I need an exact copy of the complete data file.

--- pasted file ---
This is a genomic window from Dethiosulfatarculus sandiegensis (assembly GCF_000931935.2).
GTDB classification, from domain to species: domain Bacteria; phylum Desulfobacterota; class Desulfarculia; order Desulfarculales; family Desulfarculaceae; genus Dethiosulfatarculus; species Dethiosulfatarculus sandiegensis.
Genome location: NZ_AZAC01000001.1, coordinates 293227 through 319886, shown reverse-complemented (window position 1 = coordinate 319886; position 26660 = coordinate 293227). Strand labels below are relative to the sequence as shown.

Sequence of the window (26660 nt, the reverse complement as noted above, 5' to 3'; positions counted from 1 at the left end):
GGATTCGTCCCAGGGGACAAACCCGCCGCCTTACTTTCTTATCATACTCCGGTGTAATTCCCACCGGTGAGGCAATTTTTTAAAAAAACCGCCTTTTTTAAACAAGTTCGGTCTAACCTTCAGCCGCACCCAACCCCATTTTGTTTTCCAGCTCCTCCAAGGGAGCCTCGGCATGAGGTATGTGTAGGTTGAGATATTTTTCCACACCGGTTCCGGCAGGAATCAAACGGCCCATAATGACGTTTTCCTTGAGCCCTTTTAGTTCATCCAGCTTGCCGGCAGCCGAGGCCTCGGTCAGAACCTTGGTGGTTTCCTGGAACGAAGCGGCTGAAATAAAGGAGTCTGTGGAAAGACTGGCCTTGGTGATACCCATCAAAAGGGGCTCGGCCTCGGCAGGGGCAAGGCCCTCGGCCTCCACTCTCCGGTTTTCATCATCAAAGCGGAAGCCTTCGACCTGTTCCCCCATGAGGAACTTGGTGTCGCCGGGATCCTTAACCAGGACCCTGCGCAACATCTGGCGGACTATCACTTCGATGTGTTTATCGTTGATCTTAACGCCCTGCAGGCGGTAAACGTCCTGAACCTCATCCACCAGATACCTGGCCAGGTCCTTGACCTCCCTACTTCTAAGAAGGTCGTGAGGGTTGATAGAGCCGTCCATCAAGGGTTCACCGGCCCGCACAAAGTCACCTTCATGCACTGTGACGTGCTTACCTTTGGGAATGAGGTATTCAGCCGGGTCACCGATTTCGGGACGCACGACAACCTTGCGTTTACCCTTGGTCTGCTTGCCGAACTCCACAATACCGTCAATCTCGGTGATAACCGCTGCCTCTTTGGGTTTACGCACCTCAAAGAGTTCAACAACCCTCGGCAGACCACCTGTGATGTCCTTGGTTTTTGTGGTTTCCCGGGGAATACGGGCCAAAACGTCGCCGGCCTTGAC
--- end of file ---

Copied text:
This is a genomic window from Dethiosulfatarculus sandiegensis (assembly GCF_000931935.2).
GTDB classification, from domain to species: domain Bacteria; phylum Desulfobacterota; class Desulfarculia; order Desulfarculales; family Desulfarculaceae; genus Dethiosulfatarculus; species Dethiosulfatarculus sandiegensis.
Genome location: NZ_AZAC01000001.1, coordinates 293227 through 319886, shown reverse-complemented (window position 1 = coordinate 319886; position 26660 = coordinate 293227). Strand labels below are relative to the sequence as shown.

Sequence of the window (26660 nt, the reverse complement as noted above, 5' to 3'; positions counted from 1 at the left end):
GGATTCGTCCCAGGGGACAAACCCGCCGCCTTACTTTCTTATCATACTCCGGTGTAATTCCCACCGGTGAGGCAATTTTTTAAAAAAACCGCCTTTTTTAAACAAGTTCGGTCTAACCTTCAGCCGCACCCAACCCCATTTTGTTTTCCAGCTCCTCCAAGGGAGCCTCGGCATGAGGTATGTGTAGGTTGAGATATTTTTCCACACCGGTTCCGGCAGGAATCAAACGGCCCATAATGACGTTTTCCTTGAGCCCTTTTAGTTCATCCAGCTTGCCGGCAGCCGAGGCCTCGGTCAGAACCTTGGTGGTTTCCTGGAACGAAGCGGCTGAAATAAAGGAGTCTGTGGAAAGACTGGCCTTGGTGATACCCATCAAAAGGGGCTCGGCCTCGGCAGGGGCAAGGCCCTCGGCCTCCACTCTCCGGTTTTCATCATCAAAGCGGAAGCCTTCGACCTGTTCCCCCATGAGGAACTTGGTGTCGCCGGGATCCTTAACCAGGACCCTGCGCAACATCTGGCGGACTATCACTTCGATGTGTTTATCGTTGATCTTAACGCCCTGCAGGCGGTAAACGTCCTGAACCTCATCCACCAGATACCTGGCCAGGTCCTTGACCTCCCTACTTCTAAGAAGGTCGTGAGGGTTGATAGAGCCGTCCATCAAGGGTTCACCGGCCCGCACAAAGTCACCTTCATGCACTGTGACGTGCTTACCTTTGGGAATGAGGTATTCAGCCGGGTCACCGATTTCGGGACGCACGACAACCTTGCGTTTACCCTTGGTCTGCTTGCCGAACTCCACAATACCGTCAATCTCGGTGATAACCGCTGCCTCTTTGGGTTTACGCACCTCAAAGAGTTCAACAACCCTCGGCAGACCACCTGTGATGTCCTTGGTTTTTGTGGTTTCCCGGGGAATACGGGCCAAAACGTCGCCGGCCTTGAC